China’s public-relations machine is working overtime to spin this story. Its success in getting the global media to play along explains why investors are rushing into Chinese shares. Just because China has built a more sustainable bubble, supported by the promise of ever more government largess, doesn’t explain away the challenges facing the fastest-growing major economy. Officials in Beijing will be hard-pressed to replace the role of the U.S. consumer. China’s stimulus efforts are no substitute for demand from American households, which are entering into a rare period of thrift. If you are sitting on big paper profits in China, it may be time to take them.
The editors of Southern Living pick out their favorite shops from Florida to Texas, Maryland to Mississippi
For Splurges And Special Surprises
1. Neiman Marcus; Dallas, Texas: Visit the first location of the department store icon where high fashion still reigns. 1618 Main St; http://www.neimanmarcus.com.
2. Tiny Jewel Box; Washington, D.C.: This six-story gem stocks vintage and new jewels, from pearls and diamonds to gold and glass. For the Casual Garden
3. Garden & Home; Pensacola, Fla.: From pots that you can fit in the palm of your hand to gigantic planters as tall as an adult, the assortment of terra-cotta astonishes. 501 N Ninth Ave; 850-439-0640.
4. Garden Deva; Tulsa, Okl.: Find handmade metal furniture and yard art made on-site. 317 S Trenton Ave; http://www.gardendeva.com.
5. Martha’s Bloomers Home and Garden Store; Navasota, Texas: All things garden from seeds and bulbs to pottery and tools fill this great store with a tearoom. 8101 State 6; http://www.marthasbloomers.com.
6. Eden. A Gift and Garden Store; Nashville, Tenn.: Shop for plants, annuals, and herbs, as well as fabulous outdoor glass baubles and quirky bird feeders to give your garden some personality.
For The Elegant Garden
7. Boxwoods Gardens & Gifts; Atlanta, Ga.: Part nursery and part antiques nook, the ivy-covered cottage boasts garden containers and birdhouses as well as leather picture frames and baby gifts.
8. Southern Homes & Gardens; Montgomery, Ala.: Almost 300 acres brim with plants and decorations, including a 20,000-square-foot shop featuring tree-trimming supplies, holiday china, and collectible ornaments. 3561 Wetumpka Hwy; http://www.southernhomesandgardens.com.
9. Garden Architects; Annapolis, Md.: Sophisticated outdoor furniture, water features, and works by Frank Lloyd Wright accent this innovative place. 115 West St; http://www.gardenarchitects.com. For the Art Aficionado
10. Objects of Desire Gallery; Louisville, Ky.: Contemporary jewelry by international artists keeps company with purses made of unusual fabrics.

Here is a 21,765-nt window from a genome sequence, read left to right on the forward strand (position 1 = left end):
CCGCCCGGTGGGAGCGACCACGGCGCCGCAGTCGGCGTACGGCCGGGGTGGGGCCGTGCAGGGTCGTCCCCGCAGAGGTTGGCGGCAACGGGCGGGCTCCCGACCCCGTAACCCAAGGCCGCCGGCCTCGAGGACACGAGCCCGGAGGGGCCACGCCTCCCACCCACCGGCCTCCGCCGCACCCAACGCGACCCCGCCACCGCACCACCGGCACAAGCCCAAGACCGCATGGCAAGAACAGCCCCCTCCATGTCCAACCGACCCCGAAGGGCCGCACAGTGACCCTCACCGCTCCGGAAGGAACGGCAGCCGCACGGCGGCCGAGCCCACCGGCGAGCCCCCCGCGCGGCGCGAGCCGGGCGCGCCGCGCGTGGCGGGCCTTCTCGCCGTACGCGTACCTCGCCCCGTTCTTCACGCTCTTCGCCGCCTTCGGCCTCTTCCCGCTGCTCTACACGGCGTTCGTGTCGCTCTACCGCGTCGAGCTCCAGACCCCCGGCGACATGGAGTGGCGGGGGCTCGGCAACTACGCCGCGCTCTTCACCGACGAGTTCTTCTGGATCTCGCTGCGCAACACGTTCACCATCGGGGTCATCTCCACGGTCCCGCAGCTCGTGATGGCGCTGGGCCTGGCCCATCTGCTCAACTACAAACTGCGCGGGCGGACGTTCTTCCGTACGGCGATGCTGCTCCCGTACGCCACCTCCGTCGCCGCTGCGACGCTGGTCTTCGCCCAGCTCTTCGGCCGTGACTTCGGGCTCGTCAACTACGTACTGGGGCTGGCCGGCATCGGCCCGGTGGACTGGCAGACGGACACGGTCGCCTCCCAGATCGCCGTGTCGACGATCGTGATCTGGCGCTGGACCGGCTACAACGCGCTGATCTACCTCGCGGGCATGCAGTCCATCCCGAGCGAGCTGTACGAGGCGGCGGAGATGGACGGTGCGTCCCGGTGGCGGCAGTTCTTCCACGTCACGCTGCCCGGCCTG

11. Tamarack Craft Center; Beckley, W. Va.: Admire the hand-carved furniture, glass, pottery, and Appalachian quilts.
12. Seldom Seen Gallery; Fort Lauderdale, Fla.: Loaded with a variety of mementos from a $1 pocket angel to a $10,000 piece of hand-painted furniture, this institution breaks the normal gallery rules and isn’t a bit stuffy. 817 E Las Olas Blvd; http://www.seldomseengallery.com.
13. Art & Invention Gallery; Nashville, Tenn.: Located in a former garage, the four-room gallery showcases locally made fine art, handmade jewelry, and whimsical crafts.
14. Square Roots; Decatur, Ga.: Take home a bouquet of daisies and a handmade picture frame from the part flower shop, part folk art emporium. 117 E Court Sq; http://www.squarerootsdecatur.com.
15. Beans Ferry Pottery; Fulton, Miss.: Known for his Santa Claus ornaments crafted in the shape of Southern states, artist Keith Carpenter makes this gallery a great gift-giving stopover. 427 Justice Rd; http://www.beansferrypottery.net.
16. Sans Souci Fine Crafts Gallery; Lafayette, La.: This gallery spotlights the pottery, sculptures, folk art, and furniture of the Louisiana Crafts Guild members, including artist Carol Thibodeaux’s ever-popular gourd roosters. 219 E Vermilion St; 337-266-7999.
For Kitchen Gadgets
17. Star Provisions; Atlanta, Ga.: This 4,000-square-foot chef’s market is a gourmet’s yummy dream with fresh bread, wine, and more than 200 types of artisan cheese.
18. Viking Cooking School; Greenwood, Miss.: This Delta store sells all types of cookware, including kitchen furnishings and grilling gadgets. 325-C Howard St; 662-451-6750.
19. Kiss The Cook; Wimberley, Texas: Situated just off the quaint square in a small Hill Country town, the cooking-supply shop sells knickknacks for a few dollars and cooking equipment in the hundreds. 201 Wimberley Sq; http://www.kissthecookTexas.com.
For Antiques and Furniture
20. Westheimer Antiques Market; Houston, Texas: Look beyond the disarray for armoires, dressers, tables, and more.
21. David Tims Antiques; Cropwell, Ala.: Find a bargain at this warehouse of beautiful antiques where there aren’t a lot of tags but you can bet the prices are all good.
22. Green Front Furniture; Farmville, Va.: This array of converted warehouses and storehouses is filled with furniture. 316 N Main St; http://www.greenfront.com.
23. Stuart Kingston; Rehoboth Beach, Del.: Family-owned for 75 years, the place stocks unbelievable Oriental rugs and porcelain. 1 Grenoble Pl; http://www.stuartkingston.com.
For Local Flavor
24. Fiesta on Main; San Antonio, Texas: The Mexican decorations inside (paper flowers and piñatas) go for cheap, while Talavera pottery fills a courtyard right outside.
25. A’Mano; Mountain Brook, Ala.: A combination art gallery and gift store, it sells everything from folk art paintings to jewelry.